Seattle-based developer FlowPlay went live this week with its newest project, Casino World, a free-to-play collection of gambling-themed mini-games that you can access through your web browser. It’s so interested in getting you directly into the game that even registering an account on the website is treated like it’s optional. Within about 45 seconds of pushing the “Play Now” button for the first time, I was in a tutorial mode, getting showered with a typical assortment of “freemium” thanks-for-showing-up gifts.
I tried out the mahjong and solitaire modes, played some bingo, checked out the slots, played with some of its features, and promptly misplaced the next nine hours or so. I’m glad this was actually assigned to me by my editor, because that means the attendant productivity loss isn’t my fault.
If you’re familiar with FlowPlay’s previous project, 2012’s Vegas World, you’ll be on immediately familiar ground with Casino World. (In fact, several of the minigames have been ported over directly.) Both games feature a full suite of social environments alongside their gameplay, with the idea being that you can hang out online with your friends while you gamble with your fake internet money. The social aspect is popular enough, according to FlowPlay, that people have actually gotten married in real life after first meeting in Vegas World.
The big difference between Vegas and Casino World, aside from some new minigames and a solid graphical upgrade, is that Casino World is also a tycoon game. Thanks to a suspiciously generous southern-fried multi-billionaire who’s literally named Mr. Cash, you’ve got access to a big empty lot in Casino World that you can populate with an assortment of buildings and attractions. Every time you log in afterward, your personal casino empire provides you with a small but significant cash flow, and you can invite friends and acquaintances over to party at your own personal version of the Vegas strip.
That sets up the basic loop of Casino World. You play an assortment of gambling games to earn currency, and every time you hit a certain plateau, Cash shows up with his long-suffering assistant to reward you with more Building Bucks – used to build new attractions in your personal park – and a couple of free attractions. It doesn’t matter which games you play or how, just so long as you’re building your bankroll.
All of the casino attractions are available for free, and you can play blackjack, poker, and bingo against human opponents right out of the gate, but you can speed up the process by paying real money for Gems. Those, in turn, can be redeemed for Charms, consumable items that give you a small but significant income with every action you take during a game. It doesn’t look like much in the moment, but you get handed a bunch of Charms for free when you start a new Casino World account, and once they’re gone, you really do feel their absence. You can also pay a monthly fee to become a VIP customer, with a few extra benefits, or pick up some prize packages from an in-game store.
It’s a fairly typical “freemium” model, although Casino World’s feels more generous than some I’ve played. Everything you can purchase either speeds the game up or gives you some new cosmetic options. You don’t have to pay for a thing.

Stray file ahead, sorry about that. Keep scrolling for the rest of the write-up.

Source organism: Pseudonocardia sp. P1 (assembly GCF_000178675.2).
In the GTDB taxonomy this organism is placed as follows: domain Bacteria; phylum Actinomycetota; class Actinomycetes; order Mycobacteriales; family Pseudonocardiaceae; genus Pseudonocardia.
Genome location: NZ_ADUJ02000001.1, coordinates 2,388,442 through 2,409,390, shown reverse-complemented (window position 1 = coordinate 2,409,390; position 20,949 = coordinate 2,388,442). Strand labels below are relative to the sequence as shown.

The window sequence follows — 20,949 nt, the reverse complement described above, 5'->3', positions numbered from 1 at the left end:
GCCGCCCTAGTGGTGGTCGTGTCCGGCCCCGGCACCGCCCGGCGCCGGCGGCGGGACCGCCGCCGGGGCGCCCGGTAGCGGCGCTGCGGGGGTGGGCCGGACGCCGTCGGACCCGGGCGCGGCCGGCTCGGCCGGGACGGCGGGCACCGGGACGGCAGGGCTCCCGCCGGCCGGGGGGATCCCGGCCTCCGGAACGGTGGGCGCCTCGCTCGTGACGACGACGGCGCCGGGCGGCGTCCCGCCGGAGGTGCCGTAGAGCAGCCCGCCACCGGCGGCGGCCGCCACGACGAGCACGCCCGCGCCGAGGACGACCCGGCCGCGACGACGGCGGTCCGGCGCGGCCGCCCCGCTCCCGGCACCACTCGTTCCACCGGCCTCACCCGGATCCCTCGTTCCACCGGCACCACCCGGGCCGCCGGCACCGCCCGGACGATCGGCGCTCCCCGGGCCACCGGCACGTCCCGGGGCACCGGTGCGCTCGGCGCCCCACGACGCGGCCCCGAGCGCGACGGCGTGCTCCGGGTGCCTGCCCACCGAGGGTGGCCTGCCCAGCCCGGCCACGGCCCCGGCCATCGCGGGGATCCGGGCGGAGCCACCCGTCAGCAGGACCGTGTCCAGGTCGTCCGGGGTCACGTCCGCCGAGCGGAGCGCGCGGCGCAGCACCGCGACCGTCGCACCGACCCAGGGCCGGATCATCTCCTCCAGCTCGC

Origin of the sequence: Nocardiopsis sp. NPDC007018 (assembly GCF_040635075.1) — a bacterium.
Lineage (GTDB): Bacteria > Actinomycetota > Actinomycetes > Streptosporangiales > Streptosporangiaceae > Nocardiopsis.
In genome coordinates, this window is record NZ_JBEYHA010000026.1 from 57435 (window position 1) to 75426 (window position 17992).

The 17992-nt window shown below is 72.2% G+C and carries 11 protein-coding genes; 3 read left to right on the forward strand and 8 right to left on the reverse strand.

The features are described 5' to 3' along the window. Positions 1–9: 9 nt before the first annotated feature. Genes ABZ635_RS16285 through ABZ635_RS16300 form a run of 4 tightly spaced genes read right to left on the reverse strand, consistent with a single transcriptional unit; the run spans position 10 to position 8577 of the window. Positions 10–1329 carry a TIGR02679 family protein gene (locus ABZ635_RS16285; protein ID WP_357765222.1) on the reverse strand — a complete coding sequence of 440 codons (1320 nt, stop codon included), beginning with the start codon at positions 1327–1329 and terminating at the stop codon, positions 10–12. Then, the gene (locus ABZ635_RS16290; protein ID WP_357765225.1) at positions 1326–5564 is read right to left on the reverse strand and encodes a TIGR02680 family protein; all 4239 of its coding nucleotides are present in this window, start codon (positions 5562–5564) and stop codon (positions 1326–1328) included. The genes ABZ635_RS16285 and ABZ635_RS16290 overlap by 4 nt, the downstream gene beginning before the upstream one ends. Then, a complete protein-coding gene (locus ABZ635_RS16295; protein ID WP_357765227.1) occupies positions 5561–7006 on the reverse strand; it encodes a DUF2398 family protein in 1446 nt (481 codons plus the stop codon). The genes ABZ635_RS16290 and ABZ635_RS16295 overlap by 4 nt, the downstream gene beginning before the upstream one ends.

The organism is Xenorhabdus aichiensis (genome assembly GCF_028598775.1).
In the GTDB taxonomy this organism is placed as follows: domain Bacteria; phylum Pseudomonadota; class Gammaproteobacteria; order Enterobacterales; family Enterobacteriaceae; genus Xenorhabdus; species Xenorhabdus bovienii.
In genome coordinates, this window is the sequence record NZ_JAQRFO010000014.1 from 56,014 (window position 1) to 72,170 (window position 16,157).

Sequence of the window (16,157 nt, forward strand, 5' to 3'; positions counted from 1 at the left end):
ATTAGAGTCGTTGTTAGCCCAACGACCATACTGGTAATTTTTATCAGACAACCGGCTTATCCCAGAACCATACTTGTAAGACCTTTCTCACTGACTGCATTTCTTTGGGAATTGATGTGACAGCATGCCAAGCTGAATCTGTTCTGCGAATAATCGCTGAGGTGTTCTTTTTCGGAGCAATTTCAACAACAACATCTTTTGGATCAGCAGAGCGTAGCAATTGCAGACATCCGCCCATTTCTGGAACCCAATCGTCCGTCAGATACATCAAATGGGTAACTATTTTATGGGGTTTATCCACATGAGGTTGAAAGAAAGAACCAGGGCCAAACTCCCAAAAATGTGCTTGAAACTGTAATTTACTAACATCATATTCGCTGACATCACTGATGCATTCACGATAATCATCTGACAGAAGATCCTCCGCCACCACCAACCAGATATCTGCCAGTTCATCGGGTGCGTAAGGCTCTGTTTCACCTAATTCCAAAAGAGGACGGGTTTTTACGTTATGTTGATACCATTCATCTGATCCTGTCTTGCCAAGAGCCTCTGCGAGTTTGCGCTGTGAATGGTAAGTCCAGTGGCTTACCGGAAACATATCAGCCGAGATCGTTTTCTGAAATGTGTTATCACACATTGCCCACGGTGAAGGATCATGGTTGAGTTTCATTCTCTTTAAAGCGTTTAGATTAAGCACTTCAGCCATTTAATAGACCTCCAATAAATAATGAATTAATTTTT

It does take up a lot of time, though. I probably lost the most time playing the mahjong “story mode,” a series of themed fantasy challenges with narration by a talking dragon sidekick, and the solitaire puzzles. But the slot machines are colorful and imaginative, the video poker’s got some cute graphics, and I found some surprisingly stiff competition in Texas Hold ‘Em considering that I played on the first day the game was out. There’s a lot here to explore.
“FlowPlay isn’t just developing the best free-to-play online casino games, we’re fostering social and real-world relationships through the communities that we construct for our players,” Derrick Morton, CEO of FlowPlay, said in a statement. “With Casino World, we wanted players to experience a new way to interact with the casino landscape, allowing players to build their own slot and bingo halls that reward them with additional coins. Now, players can create the city of their dreams all while sharing the experience with their Casino World friends.”
The biggest surprise is that for as much emphasis as Casino World’s website places on its “casino tycoon” mode – it makes a point of referring to itself as a “massively multiplayer casino RPG” – it’s easy to miss in-game. Cash will show up occasionally to shower you with tycoon-specific rewards, sure, but otherwise, there’s just a single icon on the UI to take you to your personal casino empire. You can actually ignore it completely if you like, or just check in once a day to raid it for spare change.
That’s a fairly mild complaint, though. It may sound like I’m damning Casino World with faint praise, but it is one of the rare freemium games I’ve played that actually feels like a video game in its own right. It may be a grind – the first 1.5 million comes in fairly quick on a new account, but after that, you’ll need some luck and patience – but for some reason, the game about being a casino magnate is surprisingly good about not constantly shaking you down for money.
Casino World has been in development for the last two years, with a version coming to mobile devices at some point in the future. It’s the third major project from FlowPlay, behind Vegas World and 2008’s ourWorld, a virtual community built in Flash that’s designed “to offer teen girls a place to get away.” Between the two previous games, FlowPlay has a community of over 75 million registered users.